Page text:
Neil Finn Represents The Dwarves On ‘The Hobbit’ Soundtrack
Neil Finn was a little surprised when director Peter Jackson asked him to write a song for his latest box office record breaker,The Hobbit.
The two, both native New Zealanders, have crossed paths a few times, but Finn told CBS Local he thought Jackson might have wrote him off after a less-than-stellar performance in 2005.
“We played a set at the wrap party for King Kong,” he explained. “Although it should be noted I made a complete hash of ‘Ticket To Ride’ that day and it’s a wonder Peter didn’t cross me off the list given his love of The Beatles.”
When the former Crowded House frontman got the call from Jackson and two of the movie’s co-writers Philippa Boyens and Fran Walsh, he wasn’t about to remind him.
Instead he took Jackson and Walsh’s helpful words of advice: “Think Dwarven. To reach, to elevate.”
In preparation to write “A Song For The Lonely Mountain,” which appears in the end credits of the movie, Finn started by reading the book and was then able to see a few scenes of the movie itself.
Finn says writing a song for the film, which grossed $84.8 million its opening weekend, breaking a December release record and beating the previous opening weekend numbers for all three Lord of the Ring films, is much different than writing a song for one of his own albums.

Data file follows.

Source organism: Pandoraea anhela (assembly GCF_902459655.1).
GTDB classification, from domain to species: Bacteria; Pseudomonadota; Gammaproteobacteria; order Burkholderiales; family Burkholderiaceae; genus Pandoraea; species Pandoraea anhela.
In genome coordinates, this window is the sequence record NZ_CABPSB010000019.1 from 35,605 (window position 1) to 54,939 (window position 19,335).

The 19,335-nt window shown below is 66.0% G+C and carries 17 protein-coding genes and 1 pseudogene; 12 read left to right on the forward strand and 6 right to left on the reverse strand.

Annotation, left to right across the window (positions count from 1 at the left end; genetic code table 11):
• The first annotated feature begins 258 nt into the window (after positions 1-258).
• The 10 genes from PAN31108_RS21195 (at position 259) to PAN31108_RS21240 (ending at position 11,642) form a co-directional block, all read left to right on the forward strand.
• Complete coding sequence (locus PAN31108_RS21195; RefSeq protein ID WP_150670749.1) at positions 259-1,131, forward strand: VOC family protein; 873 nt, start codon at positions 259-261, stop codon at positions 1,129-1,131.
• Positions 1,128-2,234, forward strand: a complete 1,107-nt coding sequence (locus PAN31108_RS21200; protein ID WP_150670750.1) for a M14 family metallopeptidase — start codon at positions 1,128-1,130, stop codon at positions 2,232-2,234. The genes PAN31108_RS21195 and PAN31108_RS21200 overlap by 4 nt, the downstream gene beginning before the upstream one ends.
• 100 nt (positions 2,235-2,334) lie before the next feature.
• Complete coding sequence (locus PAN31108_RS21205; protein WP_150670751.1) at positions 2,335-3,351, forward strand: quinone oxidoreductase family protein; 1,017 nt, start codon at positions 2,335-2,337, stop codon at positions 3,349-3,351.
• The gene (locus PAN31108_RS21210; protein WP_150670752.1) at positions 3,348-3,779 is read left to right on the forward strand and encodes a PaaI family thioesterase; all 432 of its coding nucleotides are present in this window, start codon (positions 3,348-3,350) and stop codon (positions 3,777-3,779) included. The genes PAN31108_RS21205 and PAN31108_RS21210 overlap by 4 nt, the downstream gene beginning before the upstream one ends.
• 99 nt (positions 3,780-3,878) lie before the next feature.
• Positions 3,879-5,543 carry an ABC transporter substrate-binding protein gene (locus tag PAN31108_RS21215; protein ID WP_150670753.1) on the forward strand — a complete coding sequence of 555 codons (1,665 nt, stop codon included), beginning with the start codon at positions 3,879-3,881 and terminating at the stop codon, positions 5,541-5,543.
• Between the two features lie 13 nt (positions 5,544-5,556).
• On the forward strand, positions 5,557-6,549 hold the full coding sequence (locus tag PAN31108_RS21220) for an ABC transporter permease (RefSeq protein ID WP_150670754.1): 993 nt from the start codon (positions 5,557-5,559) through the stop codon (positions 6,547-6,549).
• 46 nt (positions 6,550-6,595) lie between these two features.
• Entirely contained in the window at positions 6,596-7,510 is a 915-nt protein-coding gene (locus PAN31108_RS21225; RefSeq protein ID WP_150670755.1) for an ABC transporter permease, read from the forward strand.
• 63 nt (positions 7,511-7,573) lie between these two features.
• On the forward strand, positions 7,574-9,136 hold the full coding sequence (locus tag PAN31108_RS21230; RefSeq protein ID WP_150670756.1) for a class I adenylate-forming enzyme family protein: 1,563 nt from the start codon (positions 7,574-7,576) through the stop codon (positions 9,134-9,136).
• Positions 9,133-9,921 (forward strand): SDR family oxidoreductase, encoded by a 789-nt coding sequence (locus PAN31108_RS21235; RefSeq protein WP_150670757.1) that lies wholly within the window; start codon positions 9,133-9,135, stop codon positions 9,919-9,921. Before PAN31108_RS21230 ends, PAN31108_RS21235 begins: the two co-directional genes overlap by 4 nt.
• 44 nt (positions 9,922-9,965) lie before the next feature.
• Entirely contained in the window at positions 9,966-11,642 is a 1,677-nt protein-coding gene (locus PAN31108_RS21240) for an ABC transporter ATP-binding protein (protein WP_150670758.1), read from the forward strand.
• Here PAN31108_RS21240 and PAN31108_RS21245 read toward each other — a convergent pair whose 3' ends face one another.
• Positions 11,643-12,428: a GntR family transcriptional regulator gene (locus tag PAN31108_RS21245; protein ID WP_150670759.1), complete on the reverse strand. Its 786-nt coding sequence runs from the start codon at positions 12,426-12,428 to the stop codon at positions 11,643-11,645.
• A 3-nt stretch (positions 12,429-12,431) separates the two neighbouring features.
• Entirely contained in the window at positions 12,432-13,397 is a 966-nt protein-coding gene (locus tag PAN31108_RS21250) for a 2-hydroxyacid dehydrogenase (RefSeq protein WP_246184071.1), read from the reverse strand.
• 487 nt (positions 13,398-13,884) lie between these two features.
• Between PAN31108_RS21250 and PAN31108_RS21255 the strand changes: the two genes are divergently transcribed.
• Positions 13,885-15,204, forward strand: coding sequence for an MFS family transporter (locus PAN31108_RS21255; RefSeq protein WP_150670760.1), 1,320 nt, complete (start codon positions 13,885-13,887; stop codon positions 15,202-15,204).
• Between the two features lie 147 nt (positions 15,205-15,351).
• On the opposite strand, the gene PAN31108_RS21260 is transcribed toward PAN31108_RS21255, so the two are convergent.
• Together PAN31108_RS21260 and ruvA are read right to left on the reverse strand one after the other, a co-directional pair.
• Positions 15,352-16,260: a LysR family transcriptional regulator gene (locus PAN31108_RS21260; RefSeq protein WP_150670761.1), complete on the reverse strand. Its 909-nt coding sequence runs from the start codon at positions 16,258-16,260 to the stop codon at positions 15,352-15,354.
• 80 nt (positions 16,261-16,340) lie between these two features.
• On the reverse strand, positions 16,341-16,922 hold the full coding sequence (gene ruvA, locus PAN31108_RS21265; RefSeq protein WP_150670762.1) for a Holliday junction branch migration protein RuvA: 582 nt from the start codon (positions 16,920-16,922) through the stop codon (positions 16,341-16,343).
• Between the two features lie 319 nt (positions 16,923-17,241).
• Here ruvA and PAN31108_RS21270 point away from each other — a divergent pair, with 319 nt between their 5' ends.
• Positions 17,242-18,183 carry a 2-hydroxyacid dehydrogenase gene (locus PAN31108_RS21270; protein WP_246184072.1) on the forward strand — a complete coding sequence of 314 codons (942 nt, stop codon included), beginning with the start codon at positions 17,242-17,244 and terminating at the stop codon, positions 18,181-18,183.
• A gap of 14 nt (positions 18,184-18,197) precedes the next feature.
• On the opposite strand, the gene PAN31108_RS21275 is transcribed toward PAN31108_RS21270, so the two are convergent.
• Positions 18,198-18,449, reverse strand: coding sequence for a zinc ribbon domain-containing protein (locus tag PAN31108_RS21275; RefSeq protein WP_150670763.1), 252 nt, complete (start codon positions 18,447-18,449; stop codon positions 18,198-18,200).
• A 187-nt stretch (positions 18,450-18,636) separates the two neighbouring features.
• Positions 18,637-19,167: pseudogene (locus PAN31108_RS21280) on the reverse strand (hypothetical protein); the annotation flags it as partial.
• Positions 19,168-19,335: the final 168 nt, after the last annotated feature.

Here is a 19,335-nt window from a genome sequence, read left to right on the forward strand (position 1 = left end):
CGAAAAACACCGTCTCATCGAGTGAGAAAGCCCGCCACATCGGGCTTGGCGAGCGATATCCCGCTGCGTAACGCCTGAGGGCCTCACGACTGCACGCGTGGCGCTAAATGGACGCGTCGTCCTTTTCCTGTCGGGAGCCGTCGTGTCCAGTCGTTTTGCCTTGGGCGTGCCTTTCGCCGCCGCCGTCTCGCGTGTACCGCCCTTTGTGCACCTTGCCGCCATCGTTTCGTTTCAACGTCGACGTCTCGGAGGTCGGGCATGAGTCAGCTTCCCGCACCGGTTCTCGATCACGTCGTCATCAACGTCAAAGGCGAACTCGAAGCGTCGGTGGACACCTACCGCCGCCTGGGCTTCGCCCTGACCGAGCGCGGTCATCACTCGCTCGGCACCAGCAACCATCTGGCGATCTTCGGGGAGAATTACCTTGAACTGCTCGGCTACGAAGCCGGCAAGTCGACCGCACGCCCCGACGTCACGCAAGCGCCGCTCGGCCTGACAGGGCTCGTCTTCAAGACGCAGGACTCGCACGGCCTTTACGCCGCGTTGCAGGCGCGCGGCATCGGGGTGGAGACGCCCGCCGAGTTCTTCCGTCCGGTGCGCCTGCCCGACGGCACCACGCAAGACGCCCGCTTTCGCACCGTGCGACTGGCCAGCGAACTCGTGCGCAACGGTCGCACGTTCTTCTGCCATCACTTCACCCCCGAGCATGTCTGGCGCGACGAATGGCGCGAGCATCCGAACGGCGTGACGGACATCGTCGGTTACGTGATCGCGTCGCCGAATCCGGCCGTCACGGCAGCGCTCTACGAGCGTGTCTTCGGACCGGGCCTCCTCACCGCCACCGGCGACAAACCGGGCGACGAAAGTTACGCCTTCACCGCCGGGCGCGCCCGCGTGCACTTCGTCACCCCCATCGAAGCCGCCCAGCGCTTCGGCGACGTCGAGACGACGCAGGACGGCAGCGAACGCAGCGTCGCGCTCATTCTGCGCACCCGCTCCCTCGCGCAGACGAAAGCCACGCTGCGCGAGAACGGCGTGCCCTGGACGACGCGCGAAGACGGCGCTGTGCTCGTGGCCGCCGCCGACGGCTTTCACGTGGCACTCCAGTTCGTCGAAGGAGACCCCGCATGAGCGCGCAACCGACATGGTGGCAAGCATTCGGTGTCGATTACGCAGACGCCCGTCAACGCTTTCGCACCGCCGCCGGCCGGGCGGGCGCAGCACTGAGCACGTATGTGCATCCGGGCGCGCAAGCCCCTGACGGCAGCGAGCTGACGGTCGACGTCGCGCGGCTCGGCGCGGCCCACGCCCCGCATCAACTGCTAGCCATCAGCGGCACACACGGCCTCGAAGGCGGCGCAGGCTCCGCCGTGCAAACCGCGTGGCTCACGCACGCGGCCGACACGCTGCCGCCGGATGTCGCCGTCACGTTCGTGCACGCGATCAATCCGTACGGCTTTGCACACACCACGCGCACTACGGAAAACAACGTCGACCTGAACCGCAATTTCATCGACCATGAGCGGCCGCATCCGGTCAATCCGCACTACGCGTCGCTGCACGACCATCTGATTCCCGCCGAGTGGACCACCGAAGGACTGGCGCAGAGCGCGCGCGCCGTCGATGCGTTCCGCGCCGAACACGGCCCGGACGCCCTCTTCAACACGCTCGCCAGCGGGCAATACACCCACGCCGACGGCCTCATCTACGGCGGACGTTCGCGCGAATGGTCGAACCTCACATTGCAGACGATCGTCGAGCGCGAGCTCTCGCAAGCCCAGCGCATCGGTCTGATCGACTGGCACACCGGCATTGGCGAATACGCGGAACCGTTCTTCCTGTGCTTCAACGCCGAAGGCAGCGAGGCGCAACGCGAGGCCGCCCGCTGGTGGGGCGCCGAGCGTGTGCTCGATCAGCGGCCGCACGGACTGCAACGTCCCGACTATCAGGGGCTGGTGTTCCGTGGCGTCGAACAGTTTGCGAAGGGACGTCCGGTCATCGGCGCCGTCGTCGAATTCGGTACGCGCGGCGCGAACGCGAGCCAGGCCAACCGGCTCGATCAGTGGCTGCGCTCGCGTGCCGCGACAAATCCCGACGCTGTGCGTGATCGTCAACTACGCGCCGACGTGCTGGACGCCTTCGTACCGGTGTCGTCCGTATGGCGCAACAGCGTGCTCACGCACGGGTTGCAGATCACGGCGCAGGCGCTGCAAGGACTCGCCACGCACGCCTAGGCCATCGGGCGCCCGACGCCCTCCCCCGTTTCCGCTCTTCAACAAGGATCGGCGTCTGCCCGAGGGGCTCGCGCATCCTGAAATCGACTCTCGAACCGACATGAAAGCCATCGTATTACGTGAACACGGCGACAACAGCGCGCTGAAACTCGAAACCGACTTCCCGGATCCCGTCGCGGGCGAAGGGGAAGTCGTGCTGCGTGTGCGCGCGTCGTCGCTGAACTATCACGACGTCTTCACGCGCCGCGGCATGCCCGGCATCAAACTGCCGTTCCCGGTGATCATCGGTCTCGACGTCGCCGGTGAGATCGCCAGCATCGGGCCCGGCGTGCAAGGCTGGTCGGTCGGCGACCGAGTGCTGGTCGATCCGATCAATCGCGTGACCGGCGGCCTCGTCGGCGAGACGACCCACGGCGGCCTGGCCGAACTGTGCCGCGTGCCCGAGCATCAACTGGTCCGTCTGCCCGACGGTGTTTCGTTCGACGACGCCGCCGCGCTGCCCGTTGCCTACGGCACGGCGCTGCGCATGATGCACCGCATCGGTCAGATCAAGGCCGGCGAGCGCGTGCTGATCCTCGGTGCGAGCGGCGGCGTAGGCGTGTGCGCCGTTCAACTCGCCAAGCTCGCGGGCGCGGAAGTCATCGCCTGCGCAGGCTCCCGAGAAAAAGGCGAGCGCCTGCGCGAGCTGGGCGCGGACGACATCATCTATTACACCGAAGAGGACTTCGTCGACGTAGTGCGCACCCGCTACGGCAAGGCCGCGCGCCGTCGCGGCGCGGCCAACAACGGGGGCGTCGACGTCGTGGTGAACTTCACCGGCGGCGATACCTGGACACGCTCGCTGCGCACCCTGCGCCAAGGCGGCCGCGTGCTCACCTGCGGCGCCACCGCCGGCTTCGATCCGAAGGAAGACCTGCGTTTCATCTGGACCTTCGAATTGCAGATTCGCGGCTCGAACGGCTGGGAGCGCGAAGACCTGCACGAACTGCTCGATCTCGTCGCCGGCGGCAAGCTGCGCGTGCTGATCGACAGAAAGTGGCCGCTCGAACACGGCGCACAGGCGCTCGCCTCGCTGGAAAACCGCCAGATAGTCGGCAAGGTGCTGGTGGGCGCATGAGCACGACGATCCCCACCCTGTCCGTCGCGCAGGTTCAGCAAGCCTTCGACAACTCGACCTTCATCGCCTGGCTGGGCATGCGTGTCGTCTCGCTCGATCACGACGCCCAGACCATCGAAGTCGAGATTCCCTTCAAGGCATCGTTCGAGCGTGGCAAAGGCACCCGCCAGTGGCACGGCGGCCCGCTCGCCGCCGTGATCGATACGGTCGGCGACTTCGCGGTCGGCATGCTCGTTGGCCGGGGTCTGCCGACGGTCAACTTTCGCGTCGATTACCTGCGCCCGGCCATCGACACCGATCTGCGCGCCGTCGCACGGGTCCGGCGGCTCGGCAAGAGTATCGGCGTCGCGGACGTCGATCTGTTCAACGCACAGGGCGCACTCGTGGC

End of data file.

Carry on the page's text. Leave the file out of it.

“It has such a context, Middle Earth parameters to observe,” he said. “So no mention of romantic love or modern times. But that’s good, less options means more freedom.”
Finn’s 4-minute song sounds like a Irish folk song telling the tale of the working men, or in this case dwarves, as they trek across the dangerous landscape that combines angelic vocals with the sounds of blacksmiths crafting their metal weapons.
He explained that Jackson was not interested in telling him how to write the song and instead left to his own devices. Trusting it would come out right.
“There is a calmness in what Peter projects, even in the midst of a crazy workload that allows collaborators to have space and confidence to bring their best work forward,” he said.
Though Finn is heading back to the studio to work on his own album, he admits he wouldn’t mind taking some time off in Middle Earth. What character would he most like to be?
“Radagast,” he says. “With his ability to communicate with animals, his rabbit sled and his good supply of mushrooms.”
The soundtrack for The Hobbit: An Unexpected Journey, composed by Howard Shore, is out now.
- Shannon Carlin, CBS Local